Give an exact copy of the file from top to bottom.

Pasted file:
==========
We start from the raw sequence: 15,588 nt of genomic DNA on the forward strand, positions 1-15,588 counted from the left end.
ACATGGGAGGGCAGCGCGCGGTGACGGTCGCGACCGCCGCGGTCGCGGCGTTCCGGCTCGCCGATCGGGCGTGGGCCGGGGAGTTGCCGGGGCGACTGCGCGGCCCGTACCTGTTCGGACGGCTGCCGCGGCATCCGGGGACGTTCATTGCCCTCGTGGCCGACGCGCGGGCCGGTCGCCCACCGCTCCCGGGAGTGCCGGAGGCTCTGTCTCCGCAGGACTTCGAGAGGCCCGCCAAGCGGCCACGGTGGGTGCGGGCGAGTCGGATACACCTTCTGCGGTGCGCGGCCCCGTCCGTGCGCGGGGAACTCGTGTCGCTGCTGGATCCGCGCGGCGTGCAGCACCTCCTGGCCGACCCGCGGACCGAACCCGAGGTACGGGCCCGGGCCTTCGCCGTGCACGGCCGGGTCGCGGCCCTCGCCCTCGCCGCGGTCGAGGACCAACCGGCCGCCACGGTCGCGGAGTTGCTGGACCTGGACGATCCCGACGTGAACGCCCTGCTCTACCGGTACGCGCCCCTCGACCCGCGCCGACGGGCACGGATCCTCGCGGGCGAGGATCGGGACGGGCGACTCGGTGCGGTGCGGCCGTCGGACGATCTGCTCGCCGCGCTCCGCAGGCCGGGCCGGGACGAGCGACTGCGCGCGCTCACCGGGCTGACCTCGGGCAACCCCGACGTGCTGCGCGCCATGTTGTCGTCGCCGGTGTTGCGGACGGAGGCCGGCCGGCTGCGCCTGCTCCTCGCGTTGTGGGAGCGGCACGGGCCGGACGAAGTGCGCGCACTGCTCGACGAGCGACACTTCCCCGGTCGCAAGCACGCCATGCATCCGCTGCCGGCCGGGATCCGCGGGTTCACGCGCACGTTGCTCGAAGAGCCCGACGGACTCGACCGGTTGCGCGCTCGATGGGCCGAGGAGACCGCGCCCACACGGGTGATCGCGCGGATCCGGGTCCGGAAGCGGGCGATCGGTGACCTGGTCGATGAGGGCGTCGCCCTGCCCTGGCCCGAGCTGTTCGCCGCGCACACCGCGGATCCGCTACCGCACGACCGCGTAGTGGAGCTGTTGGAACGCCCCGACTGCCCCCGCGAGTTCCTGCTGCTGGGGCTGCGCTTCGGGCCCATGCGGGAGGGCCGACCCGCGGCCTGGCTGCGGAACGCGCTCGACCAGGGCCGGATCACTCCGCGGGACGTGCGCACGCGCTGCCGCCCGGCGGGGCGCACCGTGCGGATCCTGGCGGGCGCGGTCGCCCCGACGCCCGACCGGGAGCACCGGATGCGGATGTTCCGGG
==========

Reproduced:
We start from the raw sequence: 15,588 nt of genomic DNA on the forward strand, positions 1-15,588 counted from the left end.
ACATGGGAGGGCAGCGCGCGGTGACGGTCGCGACCGCCGCGGTCGCGGCGTTCCGGCTCGCCGATCGGGCGTGGGCCGGGGAGTTGCCGGGGCGACTGCGCGGCCCGTACCTGTTCGGACGGCTGCCGCGGCATCCGGGGACGTTCATTGCCCTCGTGGCCGACGCGCGGGCCGGTCGCCCACCGCTCCCGGGAGTGCCGGAGGCTCTGTCTCCGCAGGACTTCGAGAGGCCCGCCAAGCGGCCACGGTGGGTGCGGGCGAGTCGGATACACCTTCTGCGGTGCGCGGCCCCGTCCGTGCGCGGGGAACTCGTGTCGCTGCTGGATCCGCGCGGCGTGCAGCACCTCCTGGCCGACCCGCGGACCGAACCCGAGGTACGGGCCCGGGCCTTCGCCGTGCACGGCCGGGTCGCGGCCCTCGCCCTCGCCGCGGTCGAGGACCAACCGGCCGCCACGGTCGCGGAGTTGCTGGACCTGGACGATCCCGACGTGAACGCCCTGCTCTACCGGTACGCGCCCCTCGACCCGCGCCGACGGGCACGGATCCTCGCGGGCGAGGATCGGGACGGGCGACTCGGTGCGGTGCGGCCGTCGGACGATCTGCTCGCCGCGCTCCGCAGGCCGGGCCGGGACGAGCGACTGCGCGCGCTCACCGGGCTGACCTCGGGCAACCCCGACGTGCTGCGCGCCATGTTGTCGTCGCCGGTGTTGCGGACGGAGGCCGGCCGGCTGCGCCTGCTCCTCGCGTTGTGGGAGCGGCACGGGCCGGACGAAGTGCGCGCACTGCTCGACGAGCGACACTTCCCCGGTCGCAAGCACGCCATGCATCCGCTGCCGGCCGGGATCCGCGGGTTCACGCGCACGTTGCTCGAAGAGCCCGACGGACTCGACCGGTTGCGCGCTCGATGGGCCGAGGAGACCGCGCCCACACGGGTGATCGCGCGGATCCGGGTCCGGAAGCGGGCGATCGGTGACCTGGTCGATGAGGGCGTCGCCCTGCCCTGGCCCGAGCTGTTCGCCGCGCACACCGCGGATCCGCTACCGCACGACCGCGTAGTGGAGCTGTTGGAACGCCCCGACTGCCCCCGCGAGTTCCTGCTGCTGGGGCTGCGCTTCGGGCCCATGCGGGAGGGCCGACCCGCGGCCTGGCTGCGGAACGCGCTCGACCAGGGCCGGATCACTCCGCGGGACGTGCGCACGCGCTGCCGCCCGGCGGGGCGCACCGTGCGGATCCTGGCGGGCGCGGTCGCCCCGACGCCCGACCGGGAGCACCGGATGCGGATGTTCCGGG